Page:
Radio frequency identification (RFID) is a generic term that is used to describe a system that transmits the identity (in the form of a unique serial number) of an object or person wirelessly, using radio waves. It's grouped under the broad category of automatic identification technologies.
Auto-ID technologies include bar codes, optical character readers and some biometric technologies, such as retinal scans. The auto-ID technologies have been used to reduce the amount of time and labor needed to input data manually and to improve data accuracy.
Some auto-ID technologies, such as bar code systems, often require a person to manually scan a label or tag to capture the data. RFID is designed to enable readers to capture data on tags and transmit it to a computer system—without needing a person to be involved.
A typical RFID tag consists of a microchip attached to a radio antenna mounted on a substrate. (For more detail and for information about tags that don’t use silicon chips, read “The Basics of RFID Technology.”) The chip can store as much as 2 kilobytes of data. For example, information about a product or shipment—date of manufacture, destination and sell-by date—can be written to a tag.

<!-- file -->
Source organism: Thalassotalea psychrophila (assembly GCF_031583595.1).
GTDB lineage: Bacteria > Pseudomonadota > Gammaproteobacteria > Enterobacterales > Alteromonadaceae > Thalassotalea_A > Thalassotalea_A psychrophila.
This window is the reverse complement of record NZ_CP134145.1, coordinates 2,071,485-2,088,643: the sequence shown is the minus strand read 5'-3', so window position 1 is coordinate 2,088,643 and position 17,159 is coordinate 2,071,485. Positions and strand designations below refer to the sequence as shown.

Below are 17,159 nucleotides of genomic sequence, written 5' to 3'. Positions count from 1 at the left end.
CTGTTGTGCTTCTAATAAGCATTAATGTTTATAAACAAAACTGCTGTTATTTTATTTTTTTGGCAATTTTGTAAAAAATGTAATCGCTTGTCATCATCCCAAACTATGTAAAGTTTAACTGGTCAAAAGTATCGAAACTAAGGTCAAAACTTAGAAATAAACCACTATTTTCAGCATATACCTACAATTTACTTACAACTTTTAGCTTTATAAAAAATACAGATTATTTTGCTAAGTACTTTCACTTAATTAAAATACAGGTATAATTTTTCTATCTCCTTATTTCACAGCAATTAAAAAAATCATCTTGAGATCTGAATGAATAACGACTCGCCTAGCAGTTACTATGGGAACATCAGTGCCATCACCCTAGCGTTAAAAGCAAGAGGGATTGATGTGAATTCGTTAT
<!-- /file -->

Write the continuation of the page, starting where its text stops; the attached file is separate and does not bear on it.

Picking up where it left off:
To retrieve the data stored on an RFID tag, you need a reader. A typical reader is a device that has one or more antennas that emit radio waves and receive signals back from the tag. The reader then passes the information in digital form to a computer system.
RFID technology has been used by thousands of companies for a decade or more. (RFID Business Applications spells out some of the ways the technology has been and will be used.) The technology is not new (see The History of RFID), so why is it taking off now?
Until recently, the cost of RFID has limited its use. For many applications, such as tracking parts for just-in-time manufacturing, companies could justify the cost of tags—a dollar or more per tag—by the savings an RFID system could generate. And when RFID was used to track assets or reusable containers within a company’s own four walls, the tags could be reused.
But for tracking goods in open supply chains, where RFID tags are put on cases and pallets of products by one company and read by another, cost has been a major obstacle to adoption. Tags must, in effect, be disposable because the company putting them on cannot recycle them. They get thrown out with the box. (Tags built into pallets could be reused, and some companies are looking to develop ways to recycle tags on corrugated cases.)